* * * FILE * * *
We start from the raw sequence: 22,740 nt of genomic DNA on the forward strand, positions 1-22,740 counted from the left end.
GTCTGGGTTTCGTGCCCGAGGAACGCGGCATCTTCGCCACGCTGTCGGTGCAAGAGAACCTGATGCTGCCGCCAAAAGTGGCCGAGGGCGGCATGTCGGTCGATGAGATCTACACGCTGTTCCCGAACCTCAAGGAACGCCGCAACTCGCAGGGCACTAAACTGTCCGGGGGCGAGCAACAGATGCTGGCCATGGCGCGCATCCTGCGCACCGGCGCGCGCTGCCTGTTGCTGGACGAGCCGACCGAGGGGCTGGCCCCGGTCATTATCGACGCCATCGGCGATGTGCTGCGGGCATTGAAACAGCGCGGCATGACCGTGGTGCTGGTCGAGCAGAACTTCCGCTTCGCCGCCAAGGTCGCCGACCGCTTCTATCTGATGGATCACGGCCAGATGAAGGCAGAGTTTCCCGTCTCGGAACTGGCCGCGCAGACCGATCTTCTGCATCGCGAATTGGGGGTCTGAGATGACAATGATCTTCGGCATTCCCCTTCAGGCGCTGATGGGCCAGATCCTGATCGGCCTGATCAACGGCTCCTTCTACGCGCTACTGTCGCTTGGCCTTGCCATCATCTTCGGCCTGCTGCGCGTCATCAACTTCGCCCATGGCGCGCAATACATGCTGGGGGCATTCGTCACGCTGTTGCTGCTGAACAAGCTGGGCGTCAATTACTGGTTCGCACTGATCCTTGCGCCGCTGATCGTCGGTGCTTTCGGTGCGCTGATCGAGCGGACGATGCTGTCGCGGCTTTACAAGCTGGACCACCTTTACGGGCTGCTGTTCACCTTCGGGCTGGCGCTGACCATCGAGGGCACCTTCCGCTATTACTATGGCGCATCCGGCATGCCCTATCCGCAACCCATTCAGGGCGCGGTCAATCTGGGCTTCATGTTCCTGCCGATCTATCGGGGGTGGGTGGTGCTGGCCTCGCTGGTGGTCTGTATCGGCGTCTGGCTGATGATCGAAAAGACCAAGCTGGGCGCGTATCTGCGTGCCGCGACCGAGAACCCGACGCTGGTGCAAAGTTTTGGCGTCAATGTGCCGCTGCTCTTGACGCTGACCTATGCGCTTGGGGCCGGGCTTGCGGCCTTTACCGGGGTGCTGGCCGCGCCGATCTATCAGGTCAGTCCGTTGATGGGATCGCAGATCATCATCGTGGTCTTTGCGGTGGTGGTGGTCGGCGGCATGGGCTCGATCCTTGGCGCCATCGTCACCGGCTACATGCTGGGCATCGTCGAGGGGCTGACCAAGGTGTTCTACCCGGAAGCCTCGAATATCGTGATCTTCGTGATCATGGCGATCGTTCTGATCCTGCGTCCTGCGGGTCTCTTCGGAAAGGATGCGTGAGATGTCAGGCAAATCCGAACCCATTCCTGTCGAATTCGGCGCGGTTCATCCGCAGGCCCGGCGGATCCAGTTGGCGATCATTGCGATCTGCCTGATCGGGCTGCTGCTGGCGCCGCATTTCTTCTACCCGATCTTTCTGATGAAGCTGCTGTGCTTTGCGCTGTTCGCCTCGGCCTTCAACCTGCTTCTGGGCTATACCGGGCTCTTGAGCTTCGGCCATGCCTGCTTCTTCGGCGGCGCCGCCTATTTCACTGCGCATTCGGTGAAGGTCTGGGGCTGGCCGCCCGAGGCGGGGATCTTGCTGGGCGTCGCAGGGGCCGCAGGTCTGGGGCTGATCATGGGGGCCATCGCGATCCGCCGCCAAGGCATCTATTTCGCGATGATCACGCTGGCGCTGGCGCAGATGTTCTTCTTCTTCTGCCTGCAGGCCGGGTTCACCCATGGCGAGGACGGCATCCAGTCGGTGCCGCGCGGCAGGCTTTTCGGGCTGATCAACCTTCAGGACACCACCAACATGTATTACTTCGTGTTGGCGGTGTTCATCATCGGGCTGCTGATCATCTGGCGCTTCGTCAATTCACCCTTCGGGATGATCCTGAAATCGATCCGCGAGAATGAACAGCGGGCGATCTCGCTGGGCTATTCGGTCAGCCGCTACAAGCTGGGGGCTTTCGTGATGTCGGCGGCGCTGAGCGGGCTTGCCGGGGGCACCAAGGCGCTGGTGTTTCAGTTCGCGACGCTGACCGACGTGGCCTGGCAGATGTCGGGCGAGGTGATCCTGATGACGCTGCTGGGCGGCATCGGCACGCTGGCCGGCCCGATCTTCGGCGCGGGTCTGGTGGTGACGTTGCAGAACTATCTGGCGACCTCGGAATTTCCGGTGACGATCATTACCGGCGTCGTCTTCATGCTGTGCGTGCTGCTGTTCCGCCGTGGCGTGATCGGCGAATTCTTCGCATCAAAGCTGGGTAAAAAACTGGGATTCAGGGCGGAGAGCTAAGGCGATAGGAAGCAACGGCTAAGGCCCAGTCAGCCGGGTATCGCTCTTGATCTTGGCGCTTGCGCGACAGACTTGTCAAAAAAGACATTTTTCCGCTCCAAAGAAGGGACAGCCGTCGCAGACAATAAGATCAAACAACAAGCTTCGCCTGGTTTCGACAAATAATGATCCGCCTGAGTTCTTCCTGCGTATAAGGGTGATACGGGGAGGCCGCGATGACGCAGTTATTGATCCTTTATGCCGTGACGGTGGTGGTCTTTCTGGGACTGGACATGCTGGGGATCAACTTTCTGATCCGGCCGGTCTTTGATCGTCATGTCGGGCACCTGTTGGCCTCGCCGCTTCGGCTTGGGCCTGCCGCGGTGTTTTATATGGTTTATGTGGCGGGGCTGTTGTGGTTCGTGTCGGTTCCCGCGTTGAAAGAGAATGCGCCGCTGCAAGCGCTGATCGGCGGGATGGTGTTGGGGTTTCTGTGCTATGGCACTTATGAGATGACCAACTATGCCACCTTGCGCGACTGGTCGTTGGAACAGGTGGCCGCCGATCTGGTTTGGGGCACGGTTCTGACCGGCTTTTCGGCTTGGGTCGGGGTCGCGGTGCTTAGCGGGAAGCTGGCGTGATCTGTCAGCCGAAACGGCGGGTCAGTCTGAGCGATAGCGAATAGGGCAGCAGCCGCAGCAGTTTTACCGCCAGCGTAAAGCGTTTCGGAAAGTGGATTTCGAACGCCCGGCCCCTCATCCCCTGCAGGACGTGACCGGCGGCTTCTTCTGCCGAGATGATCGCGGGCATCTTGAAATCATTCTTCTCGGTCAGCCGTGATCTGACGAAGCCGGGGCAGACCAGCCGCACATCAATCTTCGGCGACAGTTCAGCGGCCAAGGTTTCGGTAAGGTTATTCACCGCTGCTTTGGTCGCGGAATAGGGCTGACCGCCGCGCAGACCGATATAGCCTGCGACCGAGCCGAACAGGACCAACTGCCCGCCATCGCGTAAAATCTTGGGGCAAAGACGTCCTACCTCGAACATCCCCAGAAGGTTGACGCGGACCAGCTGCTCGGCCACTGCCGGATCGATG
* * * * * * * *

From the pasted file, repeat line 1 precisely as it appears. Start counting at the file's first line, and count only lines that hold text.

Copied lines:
We start from the raw sequence: 22,740 nt of genomic DNA on the forward strand, positions 1-22,740 counted from the left end.